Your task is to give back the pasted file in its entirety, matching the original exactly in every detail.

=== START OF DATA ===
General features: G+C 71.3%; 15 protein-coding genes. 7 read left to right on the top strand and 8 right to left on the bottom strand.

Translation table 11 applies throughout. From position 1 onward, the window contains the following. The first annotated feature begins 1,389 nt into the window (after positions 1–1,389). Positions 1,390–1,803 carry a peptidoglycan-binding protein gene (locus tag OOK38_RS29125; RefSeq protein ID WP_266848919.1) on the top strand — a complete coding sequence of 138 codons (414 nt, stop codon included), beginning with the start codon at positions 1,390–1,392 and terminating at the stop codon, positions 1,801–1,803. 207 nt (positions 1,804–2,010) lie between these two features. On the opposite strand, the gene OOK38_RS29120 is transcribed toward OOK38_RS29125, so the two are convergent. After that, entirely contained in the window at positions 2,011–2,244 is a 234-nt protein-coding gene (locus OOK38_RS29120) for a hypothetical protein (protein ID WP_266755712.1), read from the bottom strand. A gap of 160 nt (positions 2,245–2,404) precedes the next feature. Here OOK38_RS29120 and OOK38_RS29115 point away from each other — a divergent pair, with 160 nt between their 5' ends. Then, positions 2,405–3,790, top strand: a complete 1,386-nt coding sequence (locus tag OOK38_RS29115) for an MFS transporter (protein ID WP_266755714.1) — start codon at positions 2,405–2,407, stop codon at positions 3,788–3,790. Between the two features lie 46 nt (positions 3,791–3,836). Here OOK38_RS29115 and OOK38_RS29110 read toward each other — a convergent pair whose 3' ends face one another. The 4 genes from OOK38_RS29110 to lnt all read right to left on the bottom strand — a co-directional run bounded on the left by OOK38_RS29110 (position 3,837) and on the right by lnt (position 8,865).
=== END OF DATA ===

General features: G+C 71.3%; 15 protein-coding genes. 7 read left to right on the top strand and 8 right to left on the bottom strand.

Translation table 11 applies throughout. From position 1 onward, the window contains the following. The first annotated feature begins 1,389 nt into the window (after positions 1–1,389). Positions 1,390–1,803 carry a peptidoglycan-binding protein gene (locus tag OOK38_RS29125; RefSeq protein ID WP_266848919.1) on the top strand — a complete coding sequence of 138 codons (414 nt, stop codon included), beginning with the start codon at positions 1,390–1,392 and terminating at the stop codon, positions 1,801–1,803. 207 nt (positions 1,804–2,010) lie between these two features. On the opposite strand, the gene OOK38_RS29120 is transcribed toward OOK38_RS29125, so the two are convergent. After that, entirely contained in the window at positions 2,011–2,244 is a 234-nt protein-coding gene (locus OOK38_RS29120) for a hypothetical protein (protein ID WP_266755712.1), read from the bottom strand. A gap of 160 nt (positions 2,245–2,404) precedes the next feature. Here OOK38_RS29120 and OOK38_RS29115 point away from each other — a divergent pair, with 160 nt between their 5' ends. Then, positions 2,405–3,790, top strand: a complete 1,386-nt coding sequence (locus tag OOK38_RS29115) for an MFS transporter (protein ID WP_266755714.1) — start codon at positions 2,405–2,407, stop codon at positions 3,788–3,790. Between the two features lie 46 nt (positions 3,791–3,836). Here OOK38_RS29115 and OOK38_RS29110 read toward each other — a convergent pair whose 3' ends face one another. The 4 genes from OOK38_RS29110 to lnt all read right to left on the bottom strand — a co-directional run bounded on the left by OOK38_RS29110 (position 3,837) and on the right by lnt (position 8,865).